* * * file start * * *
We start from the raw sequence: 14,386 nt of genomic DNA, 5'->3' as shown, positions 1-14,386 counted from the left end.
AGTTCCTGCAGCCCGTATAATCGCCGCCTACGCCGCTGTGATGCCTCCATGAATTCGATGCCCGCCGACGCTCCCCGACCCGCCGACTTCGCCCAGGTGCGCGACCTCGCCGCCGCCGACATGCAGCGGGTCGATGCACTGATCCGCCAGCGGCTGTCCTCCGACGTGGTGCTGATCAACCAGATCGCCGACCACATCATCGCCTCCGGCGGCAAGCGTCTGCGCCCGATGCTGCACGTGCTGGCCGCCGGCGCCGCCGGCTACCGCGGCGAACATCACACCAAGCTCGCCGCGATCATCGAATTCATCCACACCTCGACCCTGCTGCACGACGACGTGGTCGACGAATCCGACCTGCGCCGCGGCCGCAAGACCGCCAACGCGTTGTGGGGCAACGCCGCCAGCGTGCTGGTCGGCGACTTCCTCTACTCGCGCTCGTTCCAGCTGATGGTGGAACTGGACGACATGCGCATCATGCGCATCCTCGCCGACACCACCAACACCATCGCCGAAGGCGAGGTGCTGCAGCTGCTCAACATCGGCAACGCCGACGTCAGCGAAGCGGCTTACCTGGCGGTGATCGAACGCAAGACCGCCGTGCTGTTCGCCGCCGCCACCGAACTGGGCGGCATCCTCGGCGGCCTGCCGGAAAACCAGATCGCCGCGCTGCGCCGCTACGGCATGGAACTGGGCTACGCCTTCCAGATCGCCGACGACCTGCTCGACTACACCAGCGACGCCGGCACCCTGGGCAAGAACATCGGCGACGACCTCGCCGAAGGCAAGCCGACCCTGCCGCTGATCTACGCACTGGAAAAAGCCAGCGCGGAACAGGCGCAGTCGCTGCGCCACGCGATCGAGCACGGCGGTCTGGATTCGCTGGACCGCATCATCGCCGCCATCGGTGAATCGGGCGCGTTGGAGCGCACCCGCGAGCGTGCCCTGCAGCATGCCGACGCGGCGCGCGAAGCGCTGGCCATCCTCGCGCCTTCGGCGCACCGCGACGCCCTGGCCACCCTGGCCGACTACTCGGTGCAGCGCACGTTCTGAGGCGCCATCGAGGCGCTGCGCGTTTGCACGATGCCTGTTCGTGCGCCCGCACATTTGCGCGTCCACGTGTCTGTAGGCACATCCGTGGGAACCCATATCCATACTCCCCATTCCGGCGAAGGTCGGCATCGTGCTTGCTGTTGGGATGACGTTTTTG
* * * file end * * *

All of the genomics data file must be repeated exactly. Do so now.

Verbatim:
We start from the raw sequence: 14,386 nt of genomic DNA, 5'->3' as shown, positions 1-14,386 counted from the left end.
AGTTCCTGCAGCCCGTATAATCGCCGCCTACGCCGCTGTGATGCCTCCATGAATTCGATGCCCGCCGACGCTCCCCGACCCGCCGACTTCGCCCAGGTGCGCGACCTCGCCGCCGCCGACATGCAGCGGGTCGATGCACTGATCCGCCAGCGGCTGTCCTCCGACGTGGTGCTGATCAACCAGATCGCCGACCACATCATCGCCTCCGGCGGCAAGCGTCTGCGCCCGATGCTGCACGTGCTGGCCGCCGGCGCCGCCGGCTACCGCGGCGAACATCACACCAAGCTCGCCGCGATCATCGAATTCATCCACACCTCGACCCTGCTGCACGACGACGTGGTCGACGAATCCGACCTGCGCCGCGGCCGCAAGACCGCCAACGCGTTGTGGGGCAACGCCGCCAGCGTGCTGGTCGGCGACTTCCTCTACTCGCGCTCGTTCCAGCTGATGGTGGAACTGGACGACATGCGCATCATGCGCATCCTCGCCGACACCACCAACACCATCGCCGAAGGCGAGGTGCTGCAGCTGCTCAACATCGGCAACGCCGACGTCAGCGAAGCGGCTTACCTGGCGGTGATCGAACGCAAGACCGCCGTGCTGTTCGCCGCCGCCACCGAACTGGGCGGCATCCTCGGCGGCCTGCCGGAAAACCAGATCGCCGCGCTGCGCCGCTACGGCATGGAACTGGGCTACGCCTTCCAGATCGCCGACGACCTGCTCGACTACACCAGCGACGCCGGCACCCTGGGCAAGAACATCGGCGACGACCTCGCCGAAGGCAAGCCGACCCTGCCGCTGATCTACGCACTGGAAAAAGCCAGCGCGGAACAGGCGCAGTCGCTGCGCCACGCGATCGAGCACGGCGGTCTGGATTCGCTGGACCGCATCATCGCCGCCATCGGTGAATCGGGCGCGTTGGAGCGCACCCGCGAGCGTGCCCTGCAGCATGCCGACGCGGCGCGCGAAGCGCTGGCCATCCTCGCGCCTTCGGCGCACCGCGACGCCCTGGCCACCCTGGCCGACTACTCGGTGCAGCGCACGTTCTGAGGCGCCATCGAGGCGCTGCGCGTTTGCACGATGCCTGTTCGTGCGCCCGCACATTTGCGCGTCCACGTGTCTGTAGGCACATCCGTGGGAACCCATATCCATACTCCCCATTCCGGCGAAGGTCGGCATCGTGCTTGCTGTTGGGATGACGTTTTTG